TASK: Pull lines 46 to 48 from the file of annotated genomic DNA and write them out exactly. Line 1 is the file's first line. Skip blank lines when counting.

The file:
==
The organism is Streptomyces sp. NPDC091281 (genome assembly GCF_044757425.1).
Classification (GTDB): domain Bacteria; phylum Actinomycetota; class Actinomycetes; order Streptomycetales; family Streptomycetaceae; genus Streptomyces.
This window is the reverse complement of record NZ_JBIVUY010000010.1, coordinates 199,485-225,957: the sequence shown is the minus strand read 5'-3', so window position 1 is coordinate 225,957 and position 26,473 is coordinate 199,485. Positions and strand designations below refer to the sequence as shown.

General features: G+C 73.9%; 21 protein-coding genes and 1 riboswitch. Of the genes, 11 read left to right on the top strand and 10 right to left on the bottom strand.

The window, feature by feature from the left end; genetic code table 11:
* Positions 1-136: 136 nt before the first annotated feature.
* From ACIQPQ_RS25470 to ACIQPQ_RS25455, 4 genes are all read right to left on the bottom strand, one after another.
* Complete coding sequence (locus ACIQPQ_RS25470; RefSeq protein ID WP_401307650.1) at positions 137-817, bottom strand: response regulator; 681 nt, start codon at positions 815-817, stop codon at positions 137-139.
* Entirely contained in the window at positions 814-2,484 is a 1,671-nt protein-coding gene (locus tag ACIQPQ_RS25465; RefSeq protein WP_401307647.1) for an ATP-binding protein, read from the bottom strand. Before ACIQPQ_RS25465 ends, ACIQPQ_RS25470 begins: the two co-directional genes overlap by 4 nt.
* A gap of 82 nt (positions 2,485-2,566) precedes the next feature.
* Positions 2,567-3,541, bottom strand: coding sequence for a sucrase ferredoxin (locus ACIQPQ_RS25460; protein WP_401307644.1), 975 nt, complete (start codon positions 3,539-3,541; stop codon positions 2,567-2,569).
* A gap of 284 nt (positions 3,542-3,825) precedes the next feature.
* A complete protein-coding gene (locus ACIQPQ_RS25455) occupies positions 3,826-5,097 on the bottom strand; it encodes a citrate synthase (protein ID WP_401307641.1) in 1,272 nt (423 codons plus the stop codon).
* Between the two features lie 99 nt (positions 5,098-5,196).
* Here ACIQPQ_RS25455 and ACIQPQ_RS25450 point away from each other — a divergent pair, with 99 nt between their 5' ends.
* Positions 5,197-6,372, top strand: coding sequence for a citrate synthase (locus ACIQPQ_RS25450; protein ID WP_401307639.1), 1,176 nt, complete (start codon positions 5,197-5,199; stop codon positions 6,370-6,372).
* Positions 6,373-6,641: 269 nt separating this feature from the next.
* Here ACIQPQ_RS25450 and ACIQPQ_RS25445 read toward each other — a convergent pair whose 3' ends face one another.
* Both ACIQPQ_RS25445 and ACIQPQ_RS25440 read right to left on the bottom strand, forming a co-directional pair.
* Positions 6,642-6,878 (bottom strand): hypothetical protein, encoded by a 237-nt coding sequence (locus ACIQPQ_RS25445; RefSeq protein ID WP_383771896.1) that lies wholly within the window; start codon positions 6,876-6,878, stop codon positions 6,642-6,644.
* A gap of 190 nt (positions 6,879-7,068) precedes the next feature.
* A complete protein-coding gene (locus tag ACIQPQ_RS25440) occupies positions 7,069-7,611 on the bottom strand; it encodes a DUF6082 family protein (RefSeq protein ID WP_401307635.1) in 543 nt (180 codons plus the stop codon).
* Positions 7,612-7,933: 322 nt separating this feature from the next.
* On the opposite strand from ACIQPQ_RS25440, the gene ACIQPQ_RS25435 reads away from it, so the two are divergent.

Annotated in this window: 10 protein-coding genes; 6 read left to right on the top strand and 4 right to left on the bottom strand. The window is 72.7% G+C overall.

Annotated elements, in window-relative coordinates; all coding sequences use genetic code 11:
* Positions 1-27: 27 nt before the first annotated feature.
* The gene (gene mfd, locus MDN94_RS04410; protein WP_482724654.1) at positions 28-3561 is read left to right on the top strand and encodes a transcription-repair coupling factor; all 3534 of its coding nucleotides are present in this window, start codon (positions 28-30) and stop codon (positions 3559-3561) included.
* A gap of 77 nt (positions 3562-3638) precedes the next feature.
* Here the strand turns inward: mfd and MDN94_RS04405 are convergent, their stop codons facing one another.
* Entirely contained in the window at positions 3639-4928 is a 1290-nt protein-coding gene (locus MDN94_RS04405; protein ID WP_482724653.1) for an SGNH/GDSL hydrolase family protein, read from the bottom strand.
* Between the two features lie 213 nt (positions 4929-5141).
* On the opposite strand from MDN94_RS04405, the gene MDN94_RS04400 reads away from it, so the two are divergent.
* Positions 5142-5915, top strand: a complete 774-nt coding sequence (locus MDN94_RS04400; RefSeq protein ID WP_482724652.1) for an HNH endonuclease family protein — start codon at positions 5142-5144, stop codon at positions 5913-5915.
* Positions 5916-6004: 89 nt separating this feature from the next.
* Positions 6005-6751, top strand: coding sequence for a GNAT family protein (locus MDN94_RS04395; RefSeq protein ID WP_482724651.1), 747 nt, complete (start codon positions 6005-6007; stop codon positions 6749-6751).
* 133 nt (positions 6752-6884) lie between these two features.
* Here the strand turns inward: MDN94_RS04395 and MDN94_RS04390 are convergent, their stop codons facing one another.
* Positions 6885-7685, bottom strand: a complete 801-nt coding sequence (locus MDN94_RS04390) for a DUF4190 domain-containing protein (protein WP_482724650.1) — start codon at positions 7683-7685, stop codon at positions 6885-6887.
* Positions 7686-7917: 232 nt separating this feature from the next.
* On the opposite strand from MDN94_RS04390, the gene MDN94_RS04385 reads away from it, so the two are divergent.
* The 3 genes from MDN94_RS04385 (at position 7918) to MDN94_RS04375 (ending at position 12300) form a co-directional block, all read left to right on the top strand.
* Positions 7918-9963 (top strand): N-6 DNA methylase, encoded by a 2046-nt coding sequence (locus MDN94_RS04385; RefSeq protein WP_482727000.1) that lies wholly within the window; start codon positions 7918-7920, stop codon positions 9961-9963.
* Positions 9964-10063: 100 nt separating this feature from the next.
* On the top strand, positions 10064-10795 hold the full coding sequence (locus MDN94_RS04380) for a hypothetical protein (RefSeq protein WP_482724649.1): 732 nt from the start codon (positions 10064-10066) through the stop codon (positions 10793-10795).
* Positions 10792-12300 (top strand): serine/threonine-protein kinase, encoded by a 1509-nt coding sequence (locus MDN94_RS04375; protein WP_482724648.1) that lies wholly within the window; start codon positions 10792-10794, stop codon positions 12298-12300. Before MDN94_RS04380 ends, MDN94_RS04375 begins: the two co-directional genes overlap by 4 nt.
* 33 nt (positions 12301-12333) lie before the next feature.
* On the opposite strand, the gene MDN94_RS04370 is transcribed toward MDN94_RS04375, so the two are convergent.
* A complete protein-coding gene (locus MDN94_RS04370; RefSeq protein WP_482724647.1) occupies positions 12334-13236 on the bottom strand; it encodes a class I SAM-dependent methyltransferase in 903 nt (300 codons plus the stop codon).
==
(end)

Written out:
* Positions 10792-12300 (top strand): serine/threonine-protein kinase, encoded by a 1509-nt coding sequence (locus MDN94_RS04375; protein WP_482724648.1) that lies wholly within the window; start codon positions 10792-10794, stop codon positions 12298-12300. Before MDN94_RS04380 ends, MDN94_RS04375 begins: the two co-directional genes overlap by 4 nt.
* 33 nt (positions 12301-12333) lie before the next feature.
* On the opposite strand, the gene MDN94_RS04370 is transcribed toward MDN94_RS04375, so the two are convergent.